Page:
15 March 2006

Fears rise of suicide rate spiral

Daily Ireland

By Connla Young

Health chiefs were yesterday again urged to develop an all-Ireland strategy to deal with the island’s spiralling suicide crisis.
The call comes as fears grow that last year’s suicide rate in the North will exceed the 2004 figure of 146. Figures obtained by Daily Ireland show that, by the end of the third quarter of last year, 127 people died as a result of suicide.
Health chiefs are currently in the process of collating a final figure for last year. This is to be revealed in the coming weeks.
South of the border, 282 people are registered as having died as a result of suicide in the first three quarters of last year.
Calls for an all-Ireland strategy coincided with the first meeting of the National Forum on Suicide Prevention, which focuses on suicide only in the South. The forum met in Dublin yesterday.
Phil McTaggart, who helps run the Belfast-based Public Initiative for the Prevention of Suicide and Self-Harm, last night demanded the establishment of an all-Ireland strategy to deal with the issue. Mr McTaggart’s 17-year-old son Philip took his own life in 2003.
Health chiefs on both sides of the border have provisionally estimated that around 600 people took their own lives in Ireland last year. More than 11,000 people were treated for deliberate self-harm at accident and emergency clinics.
Mr McTaggart’s call came as direct-rule minister Shaun Woodward prepared to announce a suicide-prevention package later this month.
The Belfast man said: “I have been to see 15 families whose children have tried to take their own lives since the start of the year.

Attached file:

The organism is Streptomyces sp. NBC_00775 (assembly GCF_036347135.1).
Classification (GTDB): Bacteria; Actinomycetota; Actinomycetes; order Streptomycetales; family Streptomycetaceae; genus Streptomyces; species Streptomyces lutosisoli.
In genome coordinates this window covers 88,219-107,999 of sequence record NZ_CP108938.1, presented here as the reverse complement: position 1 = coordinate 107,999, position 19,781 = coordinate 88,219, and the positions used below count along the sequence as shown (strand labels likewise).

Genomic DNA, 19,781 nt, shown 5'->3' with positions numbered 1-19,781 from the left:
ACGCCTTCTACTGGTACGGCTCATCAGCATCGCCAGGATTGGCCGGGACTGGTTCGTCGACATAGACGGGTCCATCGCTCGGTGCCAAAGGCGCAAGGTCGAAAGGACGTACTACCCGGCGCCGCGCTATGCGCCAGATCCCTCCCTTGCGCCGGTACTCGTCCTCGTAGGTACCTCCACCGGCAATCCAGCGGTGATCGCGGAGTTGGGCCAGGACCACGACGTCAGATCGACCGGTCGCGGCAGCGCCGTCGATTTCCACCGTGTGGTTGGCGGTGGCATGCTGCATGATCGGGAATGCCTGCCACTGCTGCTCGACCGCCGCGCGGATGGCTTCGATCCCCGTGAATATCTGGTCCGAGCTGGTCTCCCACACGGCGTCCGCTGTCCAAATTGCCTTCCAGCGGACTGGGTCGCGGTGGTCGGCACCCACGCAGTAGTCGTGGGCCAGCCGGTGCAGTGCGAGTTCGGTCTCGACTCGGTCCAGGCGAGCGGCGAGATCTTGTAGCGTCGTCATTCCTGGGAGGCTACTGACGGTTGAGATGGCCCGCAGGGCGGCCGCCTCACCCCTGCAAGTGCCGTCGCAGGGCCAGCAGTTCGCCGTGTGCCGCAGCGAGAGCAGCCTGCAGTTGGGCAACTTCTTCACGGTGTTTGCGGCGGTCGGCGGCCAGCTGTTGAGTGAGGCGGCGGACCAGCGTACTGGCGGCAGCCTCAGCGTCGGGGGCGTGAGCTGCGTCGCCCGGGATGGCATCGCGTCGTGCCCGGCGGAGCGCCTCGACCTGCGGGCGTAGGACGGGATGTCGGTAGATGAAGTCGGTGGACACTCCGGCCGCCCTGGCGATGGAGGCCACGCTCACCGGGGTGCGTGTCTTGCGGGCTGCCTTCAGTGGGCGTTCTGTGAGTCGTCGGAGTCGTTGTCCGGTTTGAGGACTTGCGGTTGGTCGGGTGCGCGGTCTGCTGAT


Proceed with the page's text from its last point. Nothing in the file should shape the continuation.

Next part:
“Four young people have taken their own lives in north Belfast since the start of the year. No matter how much Shaun Woodward pledges, it won’t be enough. If he gives just £1 million or £2 million, it’s just a drop in the ocean.
“There’s no doubt that we need an all-Ireland strategy. Over 600 people a year are taking their own lives in this country. We have the highest rate of suicide in Europe, and a higher rate of young people dying through suicide than on our roads.
“We need a strategy that’s going to help all our people. We have to look outside the box and deal with this throughout the country.
“People need services and they need access to services and we need to get the voluntary services working with the professionals and develop that all-Ireland strategy. The launch of the forum in Dublin can only be welcomed,” said Mr McTaggart.
President Mary McAleese told the National Forum on Suicide Prevention that a joined-up approach to dealing with suicide was required.
“International evidence shows that reducing the suicide rate requires a collective, concerted effort from all groups in society — health, social services and other professionals, communities, voluntary and statutory agencies and organisations, parents, friends, neighbours and individuals.
“I look forward to seeing the growth of a culture and environment where people in psychological distress don’t hesitate to seek help from family, friends and health professionals — a culture where we recognise the signs and signals of that distress and help guide ourselves or others to good help, a culture where we focus early in life on developing good coping skills and avoiding harmful practices,” said President McAleese.
Tim O’Malley, minister of state at the Department of Health and Children, said adequate services were essential to tackle suicide.
“We all have our part to play in helping those who may experience and face adverse events in life and emotions and feelings so strong that they consider taking their own lives.
“We must aim to provide accessible, sensitive, appropriate and, where required, intensive support in a more comprehensive, co-ordinated and cohesive manner,” he said.

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